‘RomneyCare’ health reform in Massachusetts offers lessons for ‘ObamaCare’
One year after passage of the Patient Protection and Affordable Care Act, public opinion about the federal health care reform law remains sharply divided.
A Gallup poll conducted in March 2011 found that 46 percent of Americans viewed the health care reform law positively while 44 percent viewed it negatively. Meanwhile, 52 percent of Americans questioned in a poll for the Kaiser Family Foundation said they think they don’t have enough information about the health reform law to understand how it will affect them personally, while 47 percent think they do.
The ongoing debate and confusion about the “ObamaCare” health care reform measure — signed into law March 23, 2010 — must sound like a broken record to residents of Massachusetts. After all, they passed their own version of health reform back in 2006; the program is nicknamed “RomneyCare” for Mitt Romney, the governor who helped craft it.
|Apples and oranges: The federal health care reform law and the Massachusetts health care reform law provide a study in similarities and differences.|
Today, health care reform continues to elicit strong opinions among supporters and opponents.
On one side, Michael Cannon, director of health policy studies at the Cato Institute, says RomneyCare and ObamaCare “share the same design and the same failures.” The benefits of both are “vastly over-hyped” with “phony-baloney promises about controlling costs.”
On the other side, MIT economist and health care expert Jonathan Gruber notes the value of expanding health insurance coverage and says the Massachusetts reform “couldn’t have gone better.”
It’s time to de-spin this issue. How has RomneyCare worked in Massachusetts? What does it foreshadow for American consumers as ObamaCare provisions take effect? The answers hinge on how you get your health insurance.
Employer-sponsored health insurance
Under RomneyCare, businesses with more 10 employees are required to offer health insurance, although workers may have to pay a portion of premiums. Businesses that do not comply must pay fines.
Under ObamaCare, businesses with at least 50 workers that fail to offer adequate health insurance can be fined starting in 2014. One of the incentives to comply: Employers with fewer than 25 workers qualify for tax credits to help offer insurance to their employees.
Since RomneyCare took effect, Massachusetts has seen a jump in employer-provided health insurance, with enrollment rising by 150,000. ObamaCare is likely to cause a similar increase in employer-provided coverage.
But all of this comes at a cost. Massachusetts businesses have had to pay an estimated $750 million since reform began to insure more workers and dependents. The cost to U.S. businesses could turn out to be much higher, since the number of uninsured workers brought into coverage will be far larger.
Individual health insurance
Both RomneyCare and ObamaCare have similar individual mandates. Anyone without acceptable coverage must get it or face stiff tax penalties. This has helped RomneyCare achieve the goal of near-universal coverage. According to a survey by the state Division of Health Care Finance and Policy, 98 percent of Massachusetts residents had health insurance in 2010; a March 2011 report issued by Gallup put the figure close to 95 percent.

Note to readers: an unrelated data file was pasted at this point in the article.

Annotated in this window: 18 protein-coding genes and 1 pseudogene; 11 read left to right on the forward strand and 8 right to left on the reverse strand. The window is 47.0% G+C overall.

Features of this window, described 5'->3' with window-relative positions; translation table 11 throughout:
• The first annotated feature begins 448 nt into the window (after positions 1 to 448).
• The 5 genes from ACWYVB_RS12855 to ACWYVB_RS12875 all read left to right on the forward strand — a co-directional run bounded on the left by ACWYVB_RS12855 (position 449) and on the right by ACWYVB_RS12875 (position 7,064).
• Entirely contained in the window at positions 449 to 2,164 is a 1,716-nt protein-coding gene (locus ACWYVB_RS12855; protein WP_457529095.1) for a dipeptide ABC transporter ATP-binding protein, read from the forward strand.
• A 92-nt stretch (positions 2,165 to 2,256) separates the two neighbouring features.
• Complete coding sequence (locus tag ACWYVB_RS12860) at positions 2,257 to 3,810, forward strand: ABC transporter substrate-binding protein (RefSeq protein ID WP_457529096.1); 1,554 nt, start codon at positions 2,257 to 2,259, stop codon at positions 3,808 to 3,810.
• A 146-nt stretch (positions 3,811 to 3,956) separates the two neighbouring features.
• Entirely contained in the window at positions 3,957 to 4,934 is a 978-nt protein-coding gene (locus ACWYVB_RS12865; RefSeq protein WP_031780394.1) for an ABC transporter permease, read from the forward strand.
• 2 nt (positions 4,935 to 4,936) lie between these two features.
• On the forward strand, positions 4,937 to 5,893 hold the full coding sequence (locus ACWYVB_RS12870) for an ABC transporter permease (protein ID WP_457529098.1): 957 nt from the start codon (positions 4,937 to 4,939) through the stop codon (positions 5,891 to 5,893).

|As governor of Massachusetts, Mitt Romney backed a state health care reform law that has drawn comparisons to the federal health care reform law pushed by President Obama.|
But will ObamaCare show similar results? That could prove tough to answer. According to Michael Widmer, president of the Massachusetts Taxpayers Foundation, factors unique to Massachusetts allowed it to achieve a high level of health insurance coverage relatively quickly. For instance, the state had an unusually high percentage of employers that offered health insurance even before RomneyCare.
“Our uninsured population was already below 10 percent,” Widmer says.
After RomneyCare took effect, many workers without health insurance — particularly healthy young men — enrolled in their employers’ plans to avoid penalties. Widmer cites this as “absolutely key to the success of health reform in Massachusetts.”
Another key to that success: RomneyCare created the Massachusetts Health Connector – a regulated market where policies for small groups and individuals can be purchased. ObamaCare calls for other states to create similar “exchanges” for buying health insurance. The idea is to leverage the power of the free market to give consumers more insurance options.
In Massachusetts, providing near-universal coverage has not been free. Public subsidies have absorbed the costs of coverage for poor households. An analysis from the Massachusetts Taxpayers Foundation found that state spending on health care reform grew from $1.04 billion in 2006 to about $1.75 billion in 2010.
Eric Linzer, senior vice president of the Massachusetts Association of Health Plans, points to rising expenses as a shortcoming of RomneyCare. “For national health reform to work,” he says, “there has to be a major focus on dealing with underlying health care costs.”
Nonetheless, supporters of health care reform maintain that the federal law already is paying dividends.
Ron Pollack, executive director of Families USA, says: “Even though the largest health care improvements will be implemented in the future, huge numbers of seniors, young adults, children and small businesses have already received key pocketbook protections.”